Nursing homes have not changed in many important ways since the 1920s. The physical inventory of SNF beds is still comprised of hallways with rooms on either side. (I know, I’ve been in several thousand of them!) Aides still walk back and forth, stepping into and out of patient rooms, sometimes attending to patients in common areas, while the licensed nursing staff interact with the CNA’s, look for washcloths and handle the really important stuff like med passes, charting and complaining about doctors.
The time that nurses and aides once spent at bedside, listening, consoling and administering care was long ago expunged by “managed care”, payment cuts and burgeoning regulatory reporting demands. This legacy model remains in place today in most centers. It is terribly inefficient and is at the heart of why productivity in the sector is so poor. Nursing home and assisted living managers have only the vaguest idea of which staff spend how much time with any individual patient, resident or guest. The historical payment models in the SNF environment supported this inefficiency, so there has been no need to develop a cost based accounting model which would assign units of time (cost) to specific behavior (one measure of productivity). And the payment models in assisted living have been predicated upon guesswork. We think Mrs. Smith will require one hour of care per day so she will be charged $2000, while Mr. Jones will require two hours of care per day and will be charged $2750. Of course the problem is that this “pin the tail on the resident” pricing model is not based on empirical data. The largest line item expense, and the most important function in any SNF or ALR is labor, yet the local supermarket and discount hotel have better means and methods for tracking the productivity of its labor. It’s time to look at a new model for developing and deploying productivity measures, including the use of existing technologies.
Occupancy and utilization of healthcare and post acute care services in the United States has been declining since 2000. There are several reasons for this including the Great Recession and the “demographic dip” which is the reduction in live births from 1925 to 1945 in the United States. These factors conspire to reduce demand, which is evidenced in declining hospital occupancy, declining occupancy in skilled nursing as well as occupancy challenges in other seniors housing and services markets. Because the barriers to exit for healthcare providers are so high, this declining market is leading to hyper competitive behavior. Nursing centers are fighting tooth and nail over each hospital discharge, and assisted living residences are aggressively trying to “close the back door”. In the face of declining markets, benchmark studies of other industries suggest four highly interrelated strategic responses: 1. Improve loyalty (when the difficulty and cost of acquiring a new customer goes up, it’s essential to hold onto the ones you have), 2. Improve productivity (with labor consuming 65 to 75% of the operating budget, it’s critical to achieve higher productivity), 3. Innovate, which is essential in order to, 4. Differentiate.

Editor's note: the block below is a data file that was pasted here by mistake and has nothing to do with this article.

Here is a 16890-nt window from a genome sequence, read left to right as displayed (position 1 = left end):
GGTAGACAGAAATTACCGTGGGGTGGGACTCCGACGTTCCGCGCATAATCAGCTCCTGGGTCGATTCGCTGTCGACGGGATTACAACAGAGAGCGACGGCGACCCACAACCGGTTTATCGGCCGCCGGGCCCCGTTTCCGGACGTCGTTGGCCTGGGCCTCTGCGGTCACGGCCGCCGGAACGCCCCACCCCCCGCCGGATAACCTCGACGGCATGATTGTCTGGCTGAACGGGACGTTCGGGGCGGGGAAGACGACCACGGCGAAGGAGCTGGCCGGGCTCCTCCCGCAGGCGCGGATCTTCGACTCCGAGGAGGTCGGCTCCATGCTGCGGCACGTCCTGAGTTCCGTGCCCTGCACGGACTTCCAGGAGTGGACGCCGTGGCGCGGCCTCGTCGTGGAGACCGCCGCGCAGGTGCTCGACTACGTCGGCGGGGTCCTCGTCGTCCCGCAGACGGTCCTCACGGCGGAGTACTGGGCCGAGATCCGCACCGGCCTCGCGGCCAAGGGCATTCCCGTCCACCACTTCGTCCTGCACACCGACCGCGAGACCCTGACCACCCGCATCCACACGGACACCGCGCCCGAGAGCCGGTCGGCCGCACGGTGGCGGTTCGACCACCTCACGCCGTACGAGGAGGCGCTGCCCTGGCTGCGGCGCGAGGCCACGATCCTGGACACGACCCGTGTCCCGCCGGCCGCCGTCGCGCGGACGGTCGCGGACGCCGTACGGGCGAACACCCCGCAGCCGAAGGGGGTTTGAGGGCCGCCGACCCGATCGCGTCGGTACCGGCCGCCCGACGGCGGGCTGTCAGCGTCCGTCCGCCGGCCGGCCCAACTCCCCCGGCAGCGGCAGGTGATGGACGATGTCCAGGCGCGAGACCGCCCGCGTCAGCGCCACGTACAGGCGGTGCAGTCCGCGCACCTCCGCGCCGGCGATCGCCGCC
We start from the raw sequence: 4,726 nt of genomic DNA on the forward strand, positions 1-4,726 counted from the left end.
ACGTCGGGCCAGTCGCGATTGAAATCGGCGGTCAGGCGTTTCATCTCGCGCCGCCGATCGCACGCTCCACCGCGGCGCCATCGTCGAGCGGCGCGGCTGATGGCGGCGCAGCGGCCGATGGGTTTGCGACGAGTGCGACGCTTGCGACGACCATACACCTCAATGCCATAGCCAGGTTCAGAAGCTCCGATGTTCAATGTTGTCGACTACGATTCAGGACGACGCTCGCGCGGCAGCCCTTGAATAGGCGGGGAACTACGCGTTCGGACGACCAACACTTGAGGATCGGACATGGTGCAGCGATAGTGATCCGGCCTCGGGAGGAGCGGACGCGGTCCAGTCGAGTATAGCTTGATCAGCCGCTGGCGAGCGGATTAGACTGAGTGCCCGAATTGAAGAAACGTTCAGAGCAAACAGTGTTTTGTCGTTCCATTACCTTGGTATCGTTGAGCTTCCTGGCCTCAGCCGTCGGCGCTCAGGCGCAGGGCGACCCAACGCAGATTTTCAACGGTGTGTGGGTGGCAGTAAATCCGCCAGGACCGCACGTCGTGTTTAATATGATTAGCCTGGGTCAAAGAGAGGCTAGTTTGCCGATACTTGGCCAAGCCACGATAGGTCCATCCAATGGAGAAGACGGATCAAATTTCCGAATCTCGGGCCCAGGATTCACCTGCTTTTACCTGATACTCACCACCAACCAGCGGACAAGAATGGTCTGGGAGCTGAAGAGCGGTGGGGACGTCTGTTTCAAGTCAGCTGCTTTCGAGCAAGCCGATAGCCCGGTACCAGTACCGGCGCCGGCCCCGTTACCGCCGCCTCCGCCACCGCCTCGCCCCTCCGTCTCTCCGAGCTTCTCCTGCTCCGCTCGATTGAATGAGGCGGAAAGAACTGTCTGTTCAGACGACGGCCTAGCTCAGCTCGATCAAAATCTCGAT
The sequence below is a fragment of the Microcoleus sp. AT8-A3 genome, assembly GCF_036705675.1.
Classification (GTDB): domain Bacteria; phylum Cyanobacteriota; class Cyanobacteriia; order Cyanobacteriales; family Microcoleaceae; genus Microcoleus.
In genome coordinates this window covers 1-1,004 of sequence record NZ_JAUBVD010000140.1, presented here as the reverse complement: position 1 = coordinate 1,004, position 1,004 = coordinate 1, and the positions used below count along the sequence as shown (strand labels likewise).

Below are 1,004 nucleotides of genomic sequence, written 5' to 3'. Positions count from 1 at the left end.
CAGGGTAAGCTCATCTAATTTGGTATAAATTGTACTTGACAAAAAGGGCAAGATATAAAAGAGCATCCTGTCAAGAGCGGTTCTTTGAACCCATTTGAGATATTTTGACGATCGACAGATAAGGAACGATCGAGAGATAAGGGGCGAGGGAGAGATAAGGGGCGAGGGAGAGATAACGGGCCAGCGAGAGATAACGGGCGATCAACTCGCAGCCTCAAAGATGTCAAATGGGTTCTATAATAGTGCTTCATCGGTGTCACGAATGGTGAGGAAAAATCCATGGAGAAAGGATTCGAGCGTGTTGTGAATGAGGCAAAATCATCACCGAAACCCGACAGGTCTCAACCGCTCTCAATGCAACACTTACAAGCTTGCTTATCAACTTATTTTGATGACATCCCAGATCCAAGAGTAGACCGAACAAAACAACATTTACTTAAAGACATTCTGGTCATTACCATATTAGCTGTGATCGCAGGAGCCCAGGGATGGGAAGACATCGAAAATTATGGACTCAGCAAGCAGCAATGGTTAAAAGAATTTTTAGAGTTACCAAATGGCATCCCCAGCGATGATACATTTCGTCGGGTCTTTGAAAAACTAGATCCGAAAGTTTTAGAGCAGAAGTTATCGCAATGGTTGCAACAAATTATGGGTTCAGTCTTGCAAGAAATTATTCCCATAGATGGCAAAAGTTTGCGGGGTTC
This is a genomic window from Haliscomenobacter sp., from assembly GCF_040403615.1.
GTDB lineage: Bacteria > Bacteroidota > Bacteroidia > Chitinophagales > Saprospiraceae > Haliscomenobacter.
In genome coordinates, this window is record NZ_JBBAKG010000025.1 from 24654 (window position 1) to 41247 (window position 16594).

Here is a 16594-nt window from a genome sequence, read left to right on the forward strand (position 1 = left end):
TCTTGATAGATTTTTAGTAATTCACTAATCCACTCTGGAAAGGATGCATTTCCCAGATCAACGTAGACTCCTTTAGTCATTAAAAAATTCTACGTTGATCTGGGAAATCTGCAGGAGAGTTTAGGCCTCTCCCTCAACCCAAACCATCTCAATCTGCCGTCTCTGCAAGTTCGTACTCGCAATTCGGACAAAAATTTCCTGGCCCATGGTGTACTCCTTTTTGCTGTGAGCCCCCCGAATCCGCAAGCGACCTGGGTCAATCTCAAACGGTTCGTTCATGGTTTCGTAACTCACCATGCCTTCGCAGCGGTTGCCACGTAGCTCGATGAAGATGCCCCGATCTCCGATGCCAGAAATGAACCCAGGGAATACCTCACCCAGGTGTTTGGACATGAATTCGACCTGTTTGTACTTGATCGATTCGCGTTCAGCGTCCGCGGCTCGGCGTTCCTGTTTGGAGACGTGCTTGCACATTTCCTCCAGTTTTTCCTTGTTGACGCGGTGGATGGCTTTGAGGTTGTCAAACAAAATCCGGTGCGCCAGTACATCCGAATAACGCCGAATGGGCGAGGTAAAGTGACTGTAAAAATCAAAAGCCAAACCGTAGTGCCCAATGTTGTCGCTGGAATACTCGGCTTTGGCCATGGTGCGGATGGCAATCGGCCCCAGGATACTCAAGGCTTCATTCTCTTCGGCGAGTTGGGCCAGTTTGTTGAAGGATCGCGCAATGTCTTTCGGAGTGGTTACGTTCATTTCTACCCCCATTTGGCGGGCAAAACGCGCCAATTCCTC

The role of labor and systems productivity, (three dimensions –technical, productive, and allocative).By deconstructing and looking in commonsense ways at the use of labor and its participation in measurable outputs, managers will gain new perspectives on their most important line item. Significantly, this approach has marketing potential to differentiate the post acute care provider within its marketplace area through innovation. This initiative will incorporate commonly used continuous quality improvement (CQI/TQM) tools such as process mapping, root cause analysis (Fishbone) and other forms of visualizing data/information.